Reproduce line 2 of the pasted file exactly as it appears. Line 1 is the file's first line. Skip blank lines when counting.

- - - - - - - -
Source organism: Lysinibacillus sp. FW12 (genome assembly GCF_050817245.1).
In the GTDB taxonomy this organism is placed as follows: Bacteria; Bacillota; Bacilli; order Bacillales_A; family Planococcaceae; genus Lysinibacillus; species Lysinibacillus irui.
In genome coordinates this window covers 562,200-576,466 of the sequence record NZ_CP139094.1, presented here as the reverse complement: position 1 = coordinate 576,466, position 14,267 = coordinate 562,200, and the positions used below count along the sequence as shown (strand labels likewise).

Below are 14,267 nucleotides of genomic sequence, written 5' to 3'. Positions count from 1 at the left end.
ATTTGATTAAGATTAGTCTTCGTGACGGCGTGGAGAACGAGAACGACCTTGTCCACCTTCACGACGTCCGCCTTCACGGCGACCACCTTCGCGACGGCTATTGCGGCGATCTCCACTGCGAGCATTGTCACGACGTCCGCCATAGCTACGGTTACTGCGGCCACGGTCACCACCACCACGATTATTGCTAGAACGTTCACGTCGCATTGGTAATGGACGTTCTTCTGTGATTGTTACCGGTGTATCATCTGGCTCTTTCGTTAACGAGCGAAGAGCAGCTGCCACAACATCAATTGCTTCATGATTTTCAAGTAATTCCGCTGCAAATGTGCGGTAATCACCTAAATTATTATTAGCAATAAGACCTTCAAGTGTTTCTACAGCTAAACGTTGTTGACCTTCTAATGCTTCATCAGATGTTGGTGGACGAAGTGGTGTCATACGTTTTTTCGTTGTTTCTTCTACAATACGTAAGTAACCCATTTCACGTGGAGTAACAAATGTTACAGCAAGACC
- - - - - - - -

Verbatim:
In the GTDB taxonomy this organism is placed as follows: Bacteria; Bacillota; Bacilli; order Bacillales_A; family Planococcaceae; genus Lysinibacillus; species Lysinibacillus irui.